Job hunters throughout the Pittsburgh region have a new place to get help.
WorkAble, a collaborative effort of three human service organizations in the area, aims to provide guidance in a geographically friendly manner for those looking for employment.
"This is groundbreaking for Pittsburgh," said Linda Ehrenreich, chief operating officer of Jewish Family & Children's Service. "You usually stay in your neighborhood. We're bringing the jobs to them."
Her Squirrel Hill-based organization is teaming with North Hills Community Outreach and South Hills Interfaith Ministries, three groups that have the common goal of addressing a critical need.
"We knew that dealing with people going back to work was one of the areas we had to focus on," said Jim Guffey, executive director of South Hills Interfaith Ministries.
"Our approach is a holistic approach," he said. "If you are struggling today with rent or your mortgage or getting food on the table, you have more critical needs than to launch a job search. We'll help them deal with immediate issues, then our employment specialists will work with the skill sets you have and need."
Mr. Guffey said the three agencies' common goal and their experience benefit the program.
"What really works well with this relationship is that we all were working together in various aspects already. So we knew each other," he said.
Jewish Family & Children's Service has operated a Career Development Center since 1984, and North Hills Community Outreach long has provided career counseling. Adding the South Hills' resources brings related services to more people who need them.
WorkAble combines the services of professional counselors with assistance from volunteer coaches who "provide support and encouragement during the job search, which can be very disheartening," said Fay Morgan, executive director of North Hills Community Outreach. "You typically get a lot more 'no's' before you eventually get to the 'yes.' "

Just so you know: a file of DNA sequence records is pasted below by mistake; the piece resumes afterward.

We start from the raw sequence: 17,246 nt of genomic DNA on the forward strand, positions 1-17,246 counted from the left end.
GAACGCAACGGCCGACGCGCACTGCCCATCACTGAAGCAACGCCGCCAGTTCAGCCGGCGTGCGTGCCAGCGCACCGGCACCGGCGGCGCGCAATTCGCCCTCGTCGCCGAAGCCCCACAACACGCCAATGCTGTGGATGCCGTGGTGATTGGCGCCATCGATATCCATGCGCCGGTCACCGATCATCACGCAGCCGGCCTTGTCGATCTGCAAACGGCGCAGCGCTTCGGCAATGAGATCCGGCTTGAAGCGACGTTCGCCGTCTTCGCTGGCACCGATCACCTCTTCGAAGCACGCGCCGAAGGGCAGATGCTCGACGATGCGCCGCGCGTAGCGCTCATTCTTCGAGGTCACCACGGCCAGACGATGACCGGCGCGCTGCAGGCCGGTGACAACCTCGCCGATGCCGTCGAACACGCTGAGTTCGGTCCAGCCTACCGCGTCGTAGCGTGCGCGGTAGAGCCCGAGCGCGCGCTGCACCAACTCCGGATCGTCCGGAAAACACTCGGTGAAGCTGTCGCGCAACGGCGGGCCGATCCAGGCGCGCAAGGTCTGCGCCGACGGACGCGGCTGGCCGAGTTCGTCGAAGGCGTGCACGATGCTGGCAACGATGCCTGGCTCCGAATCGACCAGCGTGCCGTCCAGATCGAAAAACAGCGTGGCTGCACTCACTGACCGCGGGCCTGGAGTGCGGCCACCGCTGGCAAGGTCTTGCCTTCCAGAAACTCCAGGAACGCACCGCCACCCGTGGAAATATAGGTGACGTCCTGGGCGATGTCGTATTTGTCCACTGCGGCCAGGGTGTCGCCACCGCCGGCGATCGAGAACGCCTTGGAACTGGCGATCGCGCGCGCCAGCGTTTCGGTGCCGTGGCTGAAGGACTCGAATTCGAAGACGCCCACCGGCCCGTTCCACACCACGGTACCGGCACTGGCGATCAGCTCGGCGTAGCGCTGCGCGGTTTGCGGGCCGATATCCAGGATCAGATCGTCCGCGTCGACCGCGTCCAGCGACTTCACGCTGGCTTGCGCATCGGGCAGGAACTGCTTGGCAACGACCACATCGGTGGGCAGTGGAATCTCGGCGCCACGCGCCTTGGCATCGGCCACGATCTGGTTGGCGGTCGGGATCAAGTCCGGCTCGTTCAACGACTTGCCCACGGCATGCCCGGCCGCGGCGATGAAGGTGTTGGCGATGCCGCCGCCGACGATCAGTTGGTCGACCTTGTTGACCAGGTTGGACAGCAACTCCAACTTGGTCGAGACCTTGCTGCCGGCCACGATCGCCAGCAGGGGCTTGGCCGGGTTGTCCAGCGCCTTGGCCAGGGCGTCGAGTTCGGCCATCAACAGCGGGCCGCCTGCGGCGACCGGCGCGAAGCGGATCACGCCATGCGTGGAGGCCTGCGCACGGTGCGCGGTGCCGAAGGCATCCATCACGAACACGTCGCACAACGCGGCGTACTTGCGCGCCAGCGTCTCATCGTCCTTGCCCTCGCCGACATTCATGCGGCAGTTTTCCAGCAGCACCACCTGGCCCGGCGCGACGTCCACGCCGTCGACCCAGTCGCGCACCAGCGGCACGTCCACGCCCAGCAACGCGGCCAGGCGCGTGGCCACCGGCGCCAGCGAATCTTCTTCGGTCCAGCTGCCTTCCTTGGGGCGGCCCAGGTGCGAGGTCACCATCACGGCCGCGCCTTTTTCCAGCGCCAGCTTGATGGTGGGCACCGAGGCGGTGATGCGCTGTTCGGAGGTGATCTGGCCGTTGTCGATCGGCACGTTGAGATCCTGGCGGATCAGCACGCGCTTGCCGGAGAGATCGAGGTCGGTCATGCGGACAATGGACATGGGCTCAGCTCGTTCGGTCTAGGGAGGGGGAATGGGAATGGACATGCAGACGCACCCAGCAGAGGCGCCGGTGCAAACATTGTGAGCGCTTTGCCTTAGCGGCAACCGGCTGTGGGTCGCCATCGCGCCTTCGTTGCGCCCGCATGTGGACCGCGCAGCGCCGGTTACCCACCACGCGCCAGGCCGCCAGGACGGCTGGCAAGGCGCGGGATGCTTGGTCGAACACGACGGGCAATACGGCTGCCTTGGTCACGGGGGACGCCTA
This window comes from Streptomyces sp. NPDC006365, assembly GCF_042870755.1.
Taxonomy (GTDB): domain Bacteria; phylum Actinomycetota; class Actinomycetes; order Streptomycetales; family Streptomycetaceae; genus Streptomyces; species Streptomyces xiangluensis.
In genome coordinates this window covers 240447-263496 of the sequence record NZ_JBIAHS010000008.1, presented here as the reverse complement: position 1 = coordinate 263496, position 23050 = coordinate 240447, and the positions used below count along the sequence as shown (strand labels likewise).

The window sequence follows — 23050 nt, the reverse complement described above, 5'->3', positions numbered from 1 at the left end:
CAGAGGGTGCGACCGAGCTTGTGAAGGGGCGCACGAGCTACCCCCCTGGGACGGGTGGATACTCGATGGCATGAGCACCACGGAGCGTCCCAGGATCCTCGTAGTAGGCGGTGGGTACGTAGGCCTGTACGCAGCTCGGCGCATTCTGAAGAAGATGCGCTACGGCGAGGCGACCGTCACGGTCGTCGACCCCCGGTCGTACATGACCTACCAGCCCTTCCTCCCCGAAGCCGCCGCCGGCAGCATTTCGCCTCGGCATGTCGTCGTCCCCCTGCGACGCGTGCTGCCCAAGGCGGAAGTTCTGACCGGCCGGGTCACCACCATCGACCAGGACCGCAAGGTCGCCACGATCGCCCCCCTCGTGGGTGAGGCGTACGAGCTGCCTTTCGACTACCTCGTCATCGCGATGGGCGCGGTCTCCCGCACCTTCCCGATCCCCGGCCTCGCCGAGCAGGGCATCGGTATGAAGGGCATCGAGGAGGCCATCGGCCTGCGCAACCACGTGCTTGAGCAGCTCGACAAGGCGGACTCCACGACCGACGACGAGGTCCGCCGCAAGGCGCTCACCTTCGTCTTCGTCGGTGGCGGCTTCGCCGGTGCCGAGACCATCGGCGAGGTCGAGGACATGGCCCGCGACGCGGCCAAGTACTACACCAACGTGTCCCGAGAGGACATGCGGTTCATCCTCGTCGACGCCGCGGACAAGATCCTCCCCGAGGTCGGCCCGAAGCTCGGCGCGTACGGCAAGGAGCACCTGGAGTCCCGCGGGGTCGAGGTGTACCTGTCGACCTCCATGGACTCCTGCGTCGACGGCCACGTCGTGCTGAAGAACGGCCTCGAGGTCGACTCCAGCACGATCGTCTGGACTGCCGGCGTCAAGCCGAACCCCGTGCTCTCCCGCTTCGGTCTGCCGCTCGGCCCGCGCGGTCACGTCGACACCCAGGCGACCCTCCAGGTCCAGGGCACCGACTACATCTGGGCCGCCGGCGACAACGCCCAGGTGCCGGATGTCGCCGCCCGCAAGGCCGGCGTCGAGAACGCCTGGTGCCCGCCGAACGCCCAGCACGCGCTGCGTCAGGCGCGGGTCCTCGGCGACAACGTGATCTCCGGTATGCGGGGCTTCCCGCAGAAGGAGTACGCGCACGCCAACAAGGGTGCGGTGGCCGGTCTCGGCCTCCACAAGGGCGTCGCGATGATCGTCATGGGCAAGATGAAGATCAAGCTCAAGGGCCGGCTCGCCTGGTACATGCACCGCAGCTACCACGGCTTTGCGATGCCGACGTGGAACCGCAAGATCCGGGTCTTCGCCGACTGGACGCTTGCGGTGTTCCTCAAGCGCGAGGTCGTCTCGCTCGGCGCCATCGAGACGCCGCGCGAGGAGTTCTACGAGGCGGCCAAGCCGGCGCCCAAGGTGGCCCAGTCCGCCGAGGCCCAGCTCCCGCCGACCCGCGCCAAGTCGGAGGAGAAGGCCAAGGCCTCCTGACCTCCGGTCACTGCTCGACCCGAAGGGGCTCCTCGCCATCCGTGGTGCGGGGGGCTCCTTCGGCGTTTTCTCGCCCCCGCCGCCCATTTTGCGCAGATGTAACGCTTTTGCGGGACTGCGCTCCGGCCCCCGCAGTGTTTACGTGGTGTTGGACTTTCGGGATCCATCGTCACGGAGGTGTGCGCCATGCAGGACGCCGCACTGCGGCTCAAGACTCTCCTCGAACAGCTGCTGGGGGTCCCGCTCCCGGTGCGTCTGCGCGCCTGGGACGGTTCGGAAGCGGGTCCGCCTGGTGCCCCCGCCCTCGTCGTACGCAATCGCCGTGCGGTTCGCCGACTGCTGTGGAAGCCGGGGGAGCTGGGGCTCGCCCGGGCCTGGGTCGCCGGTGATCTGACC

Coaches also can assist with critical facets of a job search, such as technological considerations.
"Most of the time you have to apply for a lot of jobs online," Ms. Morgan said. "So somebody without a computer or without computer skills is definitely at a disadvantage."
Acquiring skills is an important consideration not only for people to find jobs but to keep them.
"What we've noticed over the years is if we don't help people overcome the barriers they have, we can help them get a job, but they won't be able to maintain it," said Jackie Foor, Jewish Family & Children's Service program manager and coordinator for WorkAble.
Volunteers for WorkAble can serve in a variety of capacities, with no previous experience in human resources or job coaching required.
"We will be able to serve more people as we get more volunteers," Ms. Ehrenreich said. "That's our goal. Then we don't have to put people on a wait list."
For information on volunteering: Caleb Zelanko, WorkAble volunteer coordinator, 412-487-6316, option 2, ext. 3204.
For information on participating in WorkAble: 412-904-5993.
Harry Funk, freelance writer: firstname.lastname@example.org